The Alexander Garden is located in the very center of St. Petersburg, next to Palace Square and behind the Admiralty. Until 1806, the area was covered by the Admiralty's fortifications, but after these were removed it became Admiralty Square. At the beginning of the 19th century an avenue was laid out along the front of the main Admiralty, and very quickly became a fashionable place for the Petersburg aristocracy to promenade and swap the latest gossip from high society. The avenue even made it into Russian literature, when the country's favorite poet, Alexander Pushkin, mentioned it in is immortal novel-in-verse Evgeny Onegin.
The Alexander Garden was laid out in 1872-1874 over what had been Admiralty Square, to a design by the landscape gardener Eduard Regel, as part of the celebrations of the 200th anniversary of the birth of Peter the Great. The Garden was formally opened in 1874 in the presence of Alexander II, who agreed to having the Garden named after him. A fountain was installed in 1880 by a team led by Alexander Geschwend - it is known as the musical or dancing fountain because of the way it reacts to any music being played in the Garden. At the end of the 19th century, statues of great Russian cultural figures - the poets Vasily Zhukovsky and Mikhail Lermontov, the writer Nikolai Gogol, the composer Mikhail Glinka and the traveler Nikolai Przhevalsky - were installed.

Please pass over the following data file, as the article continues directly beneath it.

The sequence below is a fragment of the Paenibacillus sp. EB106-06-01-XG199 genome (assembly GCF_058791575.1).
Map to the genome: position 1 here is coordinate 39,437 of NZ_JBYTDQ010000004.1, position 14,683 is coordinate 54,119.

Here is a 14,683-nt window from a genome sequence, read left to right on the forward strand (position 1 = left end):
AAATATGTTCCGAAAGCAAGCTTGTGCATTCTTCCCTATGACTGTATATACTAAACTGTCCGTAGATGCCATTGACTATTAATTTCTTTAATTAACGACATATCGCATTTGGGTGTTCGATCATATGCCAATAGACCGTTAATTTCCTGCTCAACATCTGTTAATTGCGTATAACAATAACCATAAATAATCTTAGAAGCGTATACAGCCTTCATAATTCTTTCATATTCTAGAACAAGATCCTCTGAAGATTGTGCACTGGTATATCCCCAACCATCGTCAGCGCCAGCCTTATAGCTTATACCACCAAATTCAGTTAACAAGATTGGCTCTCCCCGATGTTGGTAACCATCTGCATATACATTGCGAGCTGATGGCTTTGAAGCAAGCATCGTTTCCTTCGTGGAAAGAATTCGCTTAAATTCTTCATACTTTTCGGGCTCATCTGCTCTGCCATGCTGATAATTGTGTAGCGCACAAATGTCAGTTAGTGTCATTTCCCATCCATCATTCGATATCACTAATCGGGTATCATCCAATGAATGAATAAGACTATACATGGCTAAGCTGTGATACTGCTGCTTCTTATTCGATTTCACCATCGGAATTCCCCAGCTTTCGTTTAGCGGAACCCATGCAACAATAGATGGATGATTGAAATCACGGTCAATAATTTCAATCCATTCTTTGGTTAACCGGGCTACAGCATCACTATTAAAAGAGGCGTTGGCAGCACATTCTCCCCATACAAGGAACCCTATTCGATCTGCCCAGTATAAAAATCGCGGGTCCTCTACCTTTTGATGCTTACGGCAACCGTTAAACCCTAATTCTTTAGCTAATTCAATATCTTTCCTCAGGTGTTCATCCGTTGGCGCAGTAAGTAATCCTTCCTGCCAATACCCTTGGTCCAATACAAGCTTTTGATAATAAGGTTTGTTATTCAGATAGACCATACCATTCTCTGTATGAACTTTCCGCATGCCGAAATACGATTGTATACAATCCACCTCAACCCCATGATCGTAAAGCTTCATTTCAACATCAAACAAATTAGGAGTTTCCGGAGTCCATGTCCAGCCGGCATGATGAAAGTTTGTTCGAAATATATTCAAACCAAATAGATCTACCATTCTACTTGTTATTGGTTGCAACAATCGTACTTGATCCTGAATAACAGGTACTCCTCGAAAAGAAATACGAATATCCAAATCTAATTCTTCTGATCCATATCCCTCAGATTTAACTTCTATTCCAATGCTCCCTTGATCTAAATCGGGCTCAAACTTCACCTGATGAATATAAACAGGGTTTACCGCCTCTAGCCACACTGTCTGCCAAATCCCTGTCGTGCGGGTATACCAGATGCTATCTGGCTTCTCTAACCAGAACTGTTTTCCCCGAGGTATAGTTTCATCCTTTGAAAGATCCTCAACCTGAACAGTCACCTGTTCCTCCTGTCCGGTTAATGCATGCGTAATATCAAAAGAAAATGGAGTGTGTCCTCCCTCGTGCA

The Alexander Garden was restored to its former glories at the beginning of the 1920s. During the Siege of Leningrad in the Second World War, not one tree in the Garden was cut down, although the city's inhabitants were in desperate need of firewood. The Garden was severely damaged by air-raids and shelling, but was again restored and opened to the public immediately the Siege was lifted.